The tortured, intellectual, world-weary vampire has been a common trope for many years now, from Barnabas Collins of the soap opera “Dark Shadows” to Anne Rice’s fiction to the “Twilight” novels and movies. Ah, to live forever, to reawaken to the world after death, to have an infinite amount of time to do whatever you want, and yet be fully, broodingly, and bloody miserable.
“What We Do in the Shadows,” a new FX series based on the 2014 movie, is having none of that gothic business. The show is a smart, irreverent spoof, shot as a mockumentary, that mines the daily — or should I say nightly — lives of three lovably moronic undead housemates in a cobwebbed Staten Island manse. The influences on the show, which premieres Wednesday at 10 p.m., run from the inspired kookiness of “Young Frankenstein” to the downbeat rhythms of “The Office,” but “What We Do in the Shadows” is entirely its own organism, as it broadly deconstructs the genre.
I laughed plenty watching the first four episodes, not least of all when we meet the house’s fourth resident, an “energy vampire” named Colin (Mark Proksch) who feeds himself by boring his corporate co-workers into a stupor at his day job. He natters on and on, and, as his listener gets drowsy, he grins lustily, sated. He meets his office match a few episodes in, a new co-worker played by Vanessa Bayer who is an “emotional vampire.”
As over-the-top as it all is, the characters become more endearing as time goes on, a sort of twisted family unit that has been together for hundreds of year. Laszlo (Matt Berry), Nandor the Relentless (Kayvan Novak), and Nadja (Natasia Demetriou) think of themselves as grand world figures, and they dress accordingly in old robes, but the truth is less than glamorous, and the show’s many Staten Island jokes emphasize that. In the premiere, an ancient vampire leader orders them to take over North America, which ultimately brings them to city council meetings to announce that they’ll be starting with a local coup. The three actors, new to me, are all terrific as they wield their heavy old world accents and hiss at one another in frustration, most of all Demetriou, whose constant impatience and patriarchal anger is interrupted by her sexual obsession with a human man (played by Jake McDorman).
Nandor’s “familiar” — the servant who guards his casket and gets rid of his empty corpses — is also an essential character in the ensemble. Guillermo (Harvey Guillén) has loyally followed Nandor’s orders for 10 years now, hoping his self-absorbed master will ultimately decide to make him into a vampire. He desperately wants to be turned, but Nandor clearly has no plans to do so, especially since Guillermo is so skilled at his work. When the vampires tell him to bring home virgins for a celebration, so they can feast on virgin blood, he goes — where else? — to an event for supernatural-minded LARPers (live action role players), who are famously geeky. He brings home a pair of kids who marvel at the realness of all the new players they meet. As the show punctures the romance of the vampire genre, it also addresses its popularity.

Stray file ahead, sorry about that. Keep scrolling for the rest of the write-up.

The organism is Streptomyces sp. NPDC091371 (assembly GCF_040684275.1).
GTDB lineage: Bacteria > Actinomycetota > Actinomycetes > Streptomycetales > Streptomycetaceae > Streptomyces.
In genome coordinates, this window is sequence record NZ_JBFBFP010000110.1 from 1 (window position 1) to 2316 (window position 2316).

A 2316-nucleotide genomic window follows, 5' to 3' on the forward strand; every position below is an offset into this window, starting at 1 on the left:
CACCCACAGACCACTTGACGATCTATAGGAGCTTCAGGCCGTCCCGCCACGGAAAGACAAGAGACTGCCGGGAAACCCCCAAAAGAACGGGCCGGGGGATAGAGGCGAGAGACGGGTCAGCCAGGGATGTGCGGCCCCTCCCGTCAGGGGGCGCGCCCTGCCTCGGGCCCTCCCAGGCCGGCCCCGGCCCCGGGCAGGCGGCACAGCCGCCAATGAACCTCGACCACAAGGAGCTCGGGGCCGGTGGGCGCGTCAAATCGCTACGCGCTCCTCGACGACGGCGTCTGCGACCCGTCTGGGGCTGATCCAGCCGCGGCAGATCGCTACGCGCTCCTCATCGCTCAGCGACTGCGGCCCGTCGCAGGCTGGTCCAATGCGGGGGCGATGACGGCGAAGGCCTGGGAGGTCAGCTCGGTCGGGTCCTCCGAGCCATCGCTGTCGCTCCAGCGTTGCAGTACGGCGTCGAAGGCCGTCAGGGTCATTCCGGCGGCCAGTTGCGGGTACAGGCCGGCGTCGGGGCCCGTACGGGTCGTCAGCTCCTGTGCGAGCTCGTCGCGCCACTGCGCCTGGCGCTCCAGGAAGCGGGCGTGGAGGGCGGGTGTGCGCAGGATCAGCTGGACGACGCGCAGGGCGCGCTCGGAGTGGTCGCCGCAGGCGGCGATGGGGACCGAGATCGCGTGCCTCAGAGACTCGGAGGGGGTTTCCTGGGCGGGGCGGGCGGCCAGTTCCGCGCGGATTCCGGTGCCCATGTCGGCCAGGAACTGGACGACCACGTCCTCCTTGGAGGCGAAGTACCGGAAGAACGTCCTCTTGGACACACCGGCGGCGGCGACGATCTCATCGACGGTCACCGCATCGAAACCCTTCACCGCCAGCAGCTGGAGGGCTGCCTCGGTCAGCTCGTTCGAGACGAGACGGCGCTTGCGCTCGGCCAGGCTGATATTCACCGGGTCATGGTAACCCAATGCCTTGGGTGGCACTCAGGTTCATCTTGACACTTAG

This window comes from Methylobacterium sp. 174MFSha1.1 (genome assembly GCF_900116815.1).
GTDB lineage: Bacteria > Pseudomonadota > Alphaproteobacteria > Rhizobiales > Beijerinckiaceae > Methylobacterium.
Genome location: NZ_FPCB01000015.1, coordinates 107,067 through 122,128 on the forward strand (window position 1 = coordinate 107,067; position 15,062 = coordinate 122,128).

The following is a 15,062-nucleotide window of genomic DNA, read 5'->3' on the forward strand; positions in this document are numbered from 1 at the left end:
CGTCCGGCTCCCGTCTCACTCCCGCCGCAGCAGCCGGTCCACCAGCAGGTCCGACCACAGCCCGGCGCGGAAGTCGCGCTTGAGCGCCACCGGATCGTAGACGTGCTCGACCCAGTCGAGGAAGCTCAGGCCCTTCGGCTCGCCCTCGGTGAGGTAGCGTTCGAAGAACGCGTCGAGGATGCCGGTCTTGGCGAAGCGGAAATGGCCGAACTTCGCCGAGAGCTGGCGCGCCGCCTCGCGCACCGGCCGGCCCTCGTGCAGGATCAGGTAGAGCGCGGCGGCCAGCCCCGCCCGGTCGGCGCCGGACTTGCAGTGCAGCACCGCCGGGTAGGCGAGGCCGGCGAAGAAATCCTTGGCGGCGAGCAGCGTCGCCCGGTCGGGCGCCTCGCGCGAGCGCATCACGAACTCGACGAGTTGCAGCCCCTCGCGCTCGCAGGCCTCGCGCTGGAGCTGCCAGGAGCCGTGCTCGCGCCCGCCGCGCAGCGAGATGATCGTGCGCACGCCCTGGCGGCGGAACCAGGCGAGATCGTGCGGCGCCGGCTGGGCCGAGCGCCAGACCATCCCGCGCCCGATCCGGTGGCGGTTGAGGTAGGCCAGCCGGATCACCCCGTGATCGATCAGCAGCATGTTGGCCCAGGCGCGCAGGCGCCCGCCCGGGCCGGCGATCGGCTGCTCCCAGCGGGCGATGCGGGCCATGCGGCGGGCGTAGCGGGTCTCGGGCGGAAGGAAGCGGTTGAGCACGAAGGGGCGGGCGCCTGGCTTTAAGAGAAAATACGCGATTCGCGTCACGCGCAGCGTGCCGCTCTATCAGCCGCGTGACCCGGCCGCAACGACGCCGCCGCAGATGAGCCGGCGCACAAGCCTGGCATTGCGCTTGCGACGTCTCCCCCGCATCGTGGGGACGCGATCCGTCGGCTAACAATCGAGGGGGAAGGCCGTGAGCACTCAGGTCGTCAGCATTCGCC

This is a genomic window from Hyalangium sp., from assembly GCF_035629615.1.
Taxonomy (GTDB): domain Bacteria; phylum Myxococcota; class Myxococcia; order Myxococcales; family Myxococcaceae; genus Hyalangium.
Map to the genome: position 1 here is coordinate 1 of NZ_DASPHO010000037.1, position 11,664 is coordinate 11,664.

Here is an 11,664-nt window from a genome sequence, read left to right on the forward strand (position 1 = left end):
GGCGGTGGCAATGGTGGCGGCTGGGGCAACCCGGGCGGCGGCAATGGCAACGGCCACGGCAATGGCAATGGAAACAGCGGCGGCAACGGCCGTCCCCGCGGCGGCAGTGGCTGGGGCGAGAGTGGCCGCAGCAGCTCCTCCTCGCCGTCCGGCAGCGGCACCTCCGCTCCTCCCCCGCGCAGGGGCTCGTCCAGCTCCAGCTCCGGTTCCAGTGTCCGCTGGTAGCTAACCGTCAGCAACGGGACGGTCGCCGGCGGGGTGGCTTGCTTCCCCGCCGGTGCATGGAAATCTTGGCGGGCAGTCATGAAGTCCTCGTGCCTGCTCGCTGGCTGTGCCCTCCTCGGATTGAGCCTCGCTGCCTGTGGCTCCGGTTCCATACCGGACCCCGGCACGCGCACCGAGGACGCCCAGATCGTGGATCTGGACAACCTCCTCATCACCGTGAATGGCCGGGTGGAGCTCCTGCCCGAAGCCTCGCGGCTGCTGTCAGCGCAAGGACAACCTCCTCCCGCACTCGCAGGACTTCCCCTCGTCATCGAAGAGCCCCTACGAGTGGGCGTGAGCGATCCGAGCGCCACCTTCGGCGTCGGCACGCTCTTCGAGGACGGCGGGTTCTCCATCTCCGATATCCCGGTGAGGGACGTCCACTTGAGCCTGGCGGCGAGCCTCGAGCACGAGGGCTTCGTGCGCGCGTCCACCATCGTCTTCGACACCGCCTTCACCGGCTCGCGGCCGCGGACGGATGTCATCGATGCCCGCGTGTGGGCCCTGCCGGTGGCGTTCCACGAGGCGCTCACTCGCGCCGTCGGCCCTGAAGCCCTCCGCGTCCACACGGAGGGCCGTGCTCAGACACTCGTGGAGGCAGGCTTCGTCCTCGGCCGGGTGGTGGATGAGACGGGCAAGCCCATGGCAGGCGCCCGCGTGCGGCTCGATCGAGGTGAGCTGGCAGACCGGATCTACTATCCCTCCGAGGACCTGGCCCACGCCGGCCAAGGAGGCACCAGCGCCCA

Brought to TV by Jemaine Clement and Taika Waititi (both from the film), “What We Do in the Shadows” is great looking, from the dusty, draped interiors of the manse to the flavorless, beige city council meetings. It also unfolds ably, mixing its endless one-off gags with ongoing story line arcs. In the years after the original “The Office,” the mockumentary style of sitcom, with its direct-to-camera interludes, has become overused on TV. But it works well in “What We Do in the Shadows,” even if it doesn’t forge new ground, most likely since it’s being used to introduce such an exotic world. It’s hard to say if, at the end of the season’s 10 episodes, the show will continue to amuse, but “What We Do in the Shadows” is off to a great start, if you like batty humor. I suggest you invite it in for a visit.
WHAT WE DO IN THE SHADOWS
Starring: Kayvan Novak, Matt Berry, Natasia Demetriou, Harvey Guillén, Mark Proksch, Beanie Feldstein. On: FX, Wednesday at 10 p.m.